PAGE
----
Being Literal

Usually a locked door means, “you’re not getting in”, but not at my house. Here it means, “knock obnoxiously and say ‘mommy’ repeatedly until mommy can’t stand it”. And if unsuccessful, wail loudly.

It’s almost impossible for a couple with kids to sneak away for a "nap" without locking the door. Unlocked, it’s bound to open at an inappropriate time, confusing the child and embarrassing the naked parents. Now we lock the door and risk the potential mood-kill of incessant knocking, whining and crying — which often happens during the event’s high points.

I’ve decided my seven-year-old son deserved an explanation for the locked door. Something more important than a nap. Bedtime is always the time for deep conversations. I explained daddy and mommy lock their door not to nap but to practice making babies. It’s important to be honest with children, right? He doesn’t know about the birds and the bees, but he have read to him Where Did I Come From?, a detailed kid’s-eye view of sex and pregnancy.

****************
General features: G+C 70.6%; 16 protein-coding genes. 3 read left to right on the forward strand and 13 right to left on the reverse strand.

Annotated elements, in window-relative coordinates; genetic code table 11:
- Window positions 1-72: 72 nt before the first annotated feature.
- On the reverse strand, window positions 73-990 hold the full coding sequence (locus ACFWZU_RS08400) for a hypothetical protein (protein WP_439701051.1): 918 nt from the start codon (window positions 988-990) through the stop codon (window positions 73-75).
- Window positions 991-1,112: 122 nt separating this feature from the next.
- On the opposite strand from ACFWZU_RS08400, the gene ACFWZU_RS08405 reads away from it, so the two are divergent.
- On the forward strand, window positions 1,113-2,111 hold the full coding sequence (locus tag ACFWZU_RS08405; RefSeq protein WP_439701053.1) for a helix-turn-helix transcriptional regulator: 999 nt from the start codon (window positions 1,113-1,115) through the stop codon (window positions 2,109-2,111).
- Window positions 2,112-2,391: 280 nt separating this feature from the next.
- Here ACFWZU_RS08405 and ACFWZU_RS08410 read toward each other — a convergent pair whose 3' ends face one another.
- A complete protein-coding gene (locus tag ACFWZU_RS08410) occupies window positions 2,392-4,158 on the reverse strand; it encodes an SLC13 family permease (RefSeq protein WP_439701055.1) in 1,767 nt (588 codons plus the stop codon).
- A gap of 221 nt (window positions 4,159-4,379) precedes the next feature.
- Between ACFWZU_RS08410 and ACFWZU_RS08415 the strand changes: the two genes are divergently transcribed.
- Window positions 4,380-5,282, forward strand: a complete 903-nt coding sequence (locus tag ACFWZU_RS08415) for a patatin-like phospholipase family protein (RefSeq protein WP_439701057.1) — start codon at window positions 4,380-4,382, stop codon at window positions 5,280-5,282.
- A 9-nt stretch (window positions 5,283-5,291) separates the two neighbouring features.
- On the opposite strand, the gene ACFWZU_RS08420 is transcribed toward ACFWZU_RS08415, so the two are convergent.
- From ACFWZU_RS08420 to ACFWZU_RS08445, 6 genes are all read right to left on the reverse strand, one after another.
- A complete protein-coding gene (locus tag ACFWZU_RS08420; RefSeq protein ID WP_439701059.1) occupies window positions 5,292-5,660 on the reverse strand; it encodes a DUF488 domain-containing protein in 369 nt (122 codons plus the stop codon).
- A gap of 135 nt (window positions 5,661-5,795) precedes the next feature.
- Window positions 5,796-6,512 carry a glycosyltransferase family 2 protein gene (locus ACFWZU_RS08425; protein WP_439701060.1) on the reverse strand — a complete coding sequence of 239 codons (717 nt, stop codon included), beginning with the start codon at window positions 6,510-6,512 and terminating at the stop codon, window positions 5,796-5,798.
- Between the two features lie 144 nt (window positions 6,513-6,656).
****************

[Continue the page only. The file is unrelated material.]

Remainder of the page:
A few nights later, sounding scared, he asked me to sleep with him. Concerned, I asked him what had him scared. Teary-eyed, he gave me a bear hug and said, “I’m afraid daddy will hurt you when he cuts your tummy open.”

Perhaps I should explain. Recently he asked for a baby brother — with two half-sisters he feels out of balance. I explained he’s a once in a lifetime thing and had to be cut out. To stress my point, I showed him the C-section scar. He was amazed a baby could fit through there. I agreed. With my view blocked during the surgery, all I could share was seeing his hand bursting out of me like the thing in "Alien".

I smothered a laugh and told him, “Daddy would never cut my tummy.”

“Then how do you practice making babies?”

Poor kid. For a month straight, our door had been locked every night. Sometimes during the day, too. Maybe I need a new reason for the locked door.

He might need a few years of therapy.